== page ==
The Popcorn Shoppe

You know your kids are foodies-in-training when you hear them swapping popcorn recipes with their buddies. So, Nonna lent us her air-popper and Riley went to town. Family Friday Movie Night just got a lot more delicious.

Step One: Measure out the kernels, as directed by your machine...

Step Two: Wait and watch...

Step Three: Toss with melted butter. Riley went with a traditional popcorn tonight. Plain ol' butter. His friend said we should try worcestershire sauce plus onion powder. But we didn't have either of those. Next time.

Do you have a Friday night movie tradition in your household? What did you watch tonight?! We rented Oz the Great and Powerful.

Thursday, June 27, 2013

Cooking Around the World: Curry and Coconut Chutney {Micronesia/Palau}


Though not politically affiliated with Micronesia anymore, Palau is geographically part of the larger island group of Micronesia. And, for that, I'm calling this country done and moving on. I cooked a Palauan feast years ago for a friend's birthday.

Micronesia consists of the Caroline Islands Archipelago in the western Pacific Ocean. Initially owned by Spain, Germany purchased the islands before the turn of 19th Century. Japan later occupied the region. Then, in the late 1980s, 600 islands and atolls became self-governing in free association with the United States.

On the food front, they grow: black pepper, tropical fruits and vegetables, coconuts, cassava (tapioca) and pigs. They export fish, bananas, and black pepper.

Palauan food, at least the dishes I selected, were a blend of spicy and sticky and in need a cooling counterpart. Fresh coconut chutney was the perfect foil.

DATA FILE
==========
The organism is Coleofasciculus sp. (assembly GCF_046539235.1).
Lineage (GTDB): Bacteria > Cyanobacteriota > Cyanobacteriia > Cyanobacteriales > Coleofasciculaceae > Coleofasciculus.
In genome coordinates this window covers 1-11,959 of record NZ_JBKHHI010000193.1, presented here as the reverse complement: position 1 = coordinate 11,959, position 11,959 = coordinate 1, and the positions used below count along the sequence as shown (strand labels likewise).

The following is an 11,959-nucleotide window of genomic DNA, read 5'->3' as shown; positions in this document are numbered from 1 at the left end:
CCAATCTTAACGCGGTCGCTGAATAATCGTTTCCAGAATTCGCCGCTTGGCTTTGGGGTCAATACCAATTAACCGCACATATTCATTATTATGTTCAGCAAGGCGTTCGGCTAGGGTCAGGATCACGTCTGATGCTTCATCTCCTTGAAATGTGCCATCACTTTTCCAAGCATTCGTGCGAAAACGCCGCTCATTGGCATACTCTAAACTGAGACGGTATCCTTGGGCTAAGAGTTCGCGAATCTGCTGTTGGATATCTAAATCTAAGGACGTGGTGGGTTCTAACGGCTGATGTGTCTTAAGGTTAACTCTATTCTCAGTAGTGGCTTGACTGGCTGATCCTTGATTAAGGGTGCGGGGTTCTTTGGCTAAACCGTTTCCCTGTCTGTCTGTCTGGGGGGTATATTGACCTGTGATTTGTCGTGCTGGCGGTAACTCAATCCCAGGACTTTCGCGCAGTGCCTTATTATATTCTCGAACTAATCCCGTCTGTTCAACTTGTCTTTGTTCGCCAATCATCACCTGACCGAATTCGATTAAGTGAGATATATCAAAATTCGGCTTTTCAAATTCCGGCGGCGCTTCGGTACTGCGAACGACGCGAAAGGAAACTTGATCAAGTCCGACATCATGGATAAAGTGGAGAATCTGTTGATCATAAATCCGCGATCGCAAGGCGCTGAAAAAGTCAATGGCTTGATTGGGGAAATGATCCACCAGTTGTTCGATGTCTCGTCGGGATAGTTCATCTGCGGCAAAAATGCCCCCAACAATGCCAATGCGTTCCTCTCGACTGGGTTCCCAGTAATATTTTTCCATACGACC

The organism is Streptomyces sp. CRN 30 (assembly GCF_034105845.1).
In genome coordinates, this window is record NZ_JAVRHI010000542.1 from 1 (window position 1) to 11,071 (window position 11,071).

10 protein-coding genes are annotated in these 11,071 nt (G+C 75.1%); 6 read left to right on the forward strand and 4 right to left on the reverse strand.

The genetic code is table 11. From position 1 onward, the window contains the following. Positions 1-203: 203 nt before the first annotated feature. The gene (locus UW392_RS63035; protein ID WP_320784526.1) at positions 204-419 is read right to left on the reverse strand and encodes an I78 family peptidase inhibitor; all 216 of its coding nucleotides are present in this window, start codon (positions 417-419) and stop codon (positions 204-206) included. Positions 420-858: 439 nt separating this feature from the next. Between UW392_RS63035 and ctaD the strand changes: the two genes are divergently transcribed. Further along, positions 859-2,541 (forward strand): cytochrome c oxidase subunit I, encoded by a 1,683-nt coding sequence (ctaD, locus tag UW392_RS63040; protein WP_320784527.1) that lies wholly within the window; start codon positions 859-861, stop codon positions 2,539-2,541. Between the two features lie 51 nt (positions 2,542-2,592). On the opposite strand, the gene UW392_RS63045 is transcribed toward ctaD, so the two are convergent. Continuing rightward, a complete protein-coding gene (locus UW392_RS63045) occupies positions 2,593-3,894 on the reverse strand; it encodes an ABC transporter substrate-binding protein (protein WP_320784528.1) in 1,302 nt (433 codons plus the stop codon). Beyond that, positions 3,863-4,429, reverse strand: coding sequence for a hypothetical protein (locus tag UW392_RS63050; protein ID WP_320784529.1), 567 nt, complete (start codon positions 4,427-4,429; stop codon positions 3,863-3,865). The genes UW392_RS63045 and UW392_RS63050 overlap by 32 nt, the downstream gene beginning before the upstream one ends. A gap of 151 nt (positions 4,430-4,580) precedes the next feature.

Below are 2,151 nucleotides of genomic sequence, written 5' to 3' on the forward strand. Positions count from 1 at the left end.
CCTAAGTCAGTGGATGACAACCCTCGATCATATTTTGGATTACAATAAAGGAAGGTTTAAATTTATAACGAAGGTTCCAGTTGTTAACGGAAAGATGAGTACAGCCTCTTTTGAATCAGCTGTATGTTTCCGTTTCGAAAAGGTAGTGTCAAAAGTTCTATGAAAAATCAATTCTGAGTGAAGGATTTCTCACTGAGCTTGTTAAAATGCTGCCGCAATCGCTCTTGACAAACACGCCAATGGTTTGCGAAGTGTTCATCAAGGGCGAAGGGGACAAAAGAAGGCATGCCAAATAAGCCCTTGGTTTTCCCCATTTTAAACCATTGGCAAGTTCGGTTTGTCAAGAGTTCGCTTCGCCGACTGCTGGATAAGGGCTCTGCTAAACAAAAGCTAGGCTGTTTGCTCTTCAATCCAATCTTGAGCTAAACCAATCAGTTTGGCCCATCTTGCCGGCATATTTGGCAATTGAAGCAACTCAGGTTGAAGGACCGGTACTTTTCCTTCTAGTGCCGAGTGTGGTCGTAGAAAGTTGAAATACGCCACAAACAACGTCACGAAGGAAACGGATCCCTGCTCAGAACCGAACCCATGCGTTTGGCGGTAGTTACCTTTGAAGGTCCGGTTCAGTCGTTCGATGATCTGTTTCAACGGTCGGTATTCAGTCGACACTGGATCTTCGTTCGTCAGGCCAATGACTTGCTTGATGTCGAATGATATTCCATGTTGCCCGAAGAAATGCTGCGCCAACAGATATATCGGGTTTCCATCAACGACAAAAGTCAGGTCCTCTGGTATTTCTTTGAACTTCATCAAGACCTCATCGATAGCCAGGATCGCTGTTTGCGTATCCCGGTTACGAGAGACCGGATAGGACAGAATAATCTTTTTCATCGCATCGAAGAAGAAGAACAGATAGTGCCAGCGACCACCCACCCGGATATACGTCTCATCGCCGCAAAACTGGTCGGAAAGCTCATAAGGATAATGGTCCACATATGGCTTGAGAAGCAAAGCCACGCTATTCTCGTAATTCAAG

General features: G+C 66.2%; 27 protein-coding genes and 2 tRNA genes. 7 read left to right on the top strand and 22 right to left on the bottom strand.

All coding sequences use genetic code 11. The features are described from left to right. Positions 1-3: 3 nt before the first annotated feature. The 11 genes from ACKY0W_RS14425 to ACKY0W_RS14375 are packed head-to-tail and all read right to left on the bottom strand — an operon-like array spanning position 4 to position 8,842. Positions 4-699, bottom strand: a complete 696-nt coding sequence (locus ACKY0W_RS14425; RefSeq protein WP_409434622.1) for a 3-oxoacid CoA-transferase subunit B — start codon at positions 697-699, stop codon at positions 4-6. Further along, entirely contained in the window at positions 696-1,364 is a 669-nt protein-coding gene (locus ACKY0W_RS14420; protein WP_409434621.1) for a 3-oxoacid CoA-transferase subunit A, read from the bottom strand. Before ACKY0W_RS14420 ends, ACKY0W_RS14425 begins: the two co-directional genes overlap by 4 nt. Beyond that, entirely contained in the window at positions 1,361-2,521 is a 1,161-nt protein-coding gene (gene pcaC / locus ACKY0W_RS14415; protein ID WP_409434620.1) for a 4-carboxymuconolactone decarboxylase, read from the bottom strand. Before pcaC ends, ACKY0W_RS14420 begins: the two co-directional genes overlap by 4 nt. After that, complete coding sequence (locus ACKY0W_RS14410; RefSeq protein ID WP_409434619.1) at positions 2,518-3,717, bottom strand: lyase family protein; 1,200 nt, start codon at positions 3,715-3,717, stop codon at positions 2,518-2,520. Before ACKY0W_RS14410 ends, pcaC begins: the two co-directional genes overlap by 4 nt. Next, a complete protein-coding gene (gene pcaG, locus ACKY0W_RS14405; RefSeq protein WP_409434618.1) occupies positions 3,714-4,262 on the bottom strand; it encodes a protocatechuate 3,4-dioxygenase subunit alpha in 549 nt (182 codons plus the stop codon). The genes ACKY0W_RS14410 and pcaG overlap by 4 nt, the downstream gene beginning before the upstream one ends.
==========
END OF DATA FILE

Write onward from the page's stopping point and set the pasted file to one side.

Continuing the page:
Fresh Coconut Chutney
2 cups freshly grated coconut
1 cup fresh cilantro, roughly chopped
3 tbsp lemon juice
1 tbsp freshly grated ginger
sea salt to taste

Combine ingredients and keep in fridge until ready to serve. Will keep for 1-2 weeks.

Lentil and Potato Curry
2 Tbsp olive oil
1 small onion, chopped
½ tsp turmeric
½ tsp cumin
½ tsp mustard seeds
¼ tsp fenugreek seeds
1 cinnamon stick
6 cloves
4 cardamom
4 cloves of garlic, minced
3 small chillies, minced
1 tsp freshly grated ginger
2 tsp curry powder
1 cup dry lentils
2 potatoes, peeled and chopped
salt to taste
1 tomato, chopped
3 cups water

In a medium size pot, heat the olive oil then add the onions, cumin, mustard seeds, fenugreek seeds, cinnamon, cloves, and cardamom. Cook over medium heat, stirring for one minute. Add the minced garlic, tumeric, chillies, ginger and curry powder. Stir and cook for another minute. Add the lentils, potatoes, salt and water. Stir and cover. Simmer for 30-40 minutes, until the lentils and potatoes are both tender, adding water if necessary. Add tomatoes and cook for 10 minutes more. Serve with rice.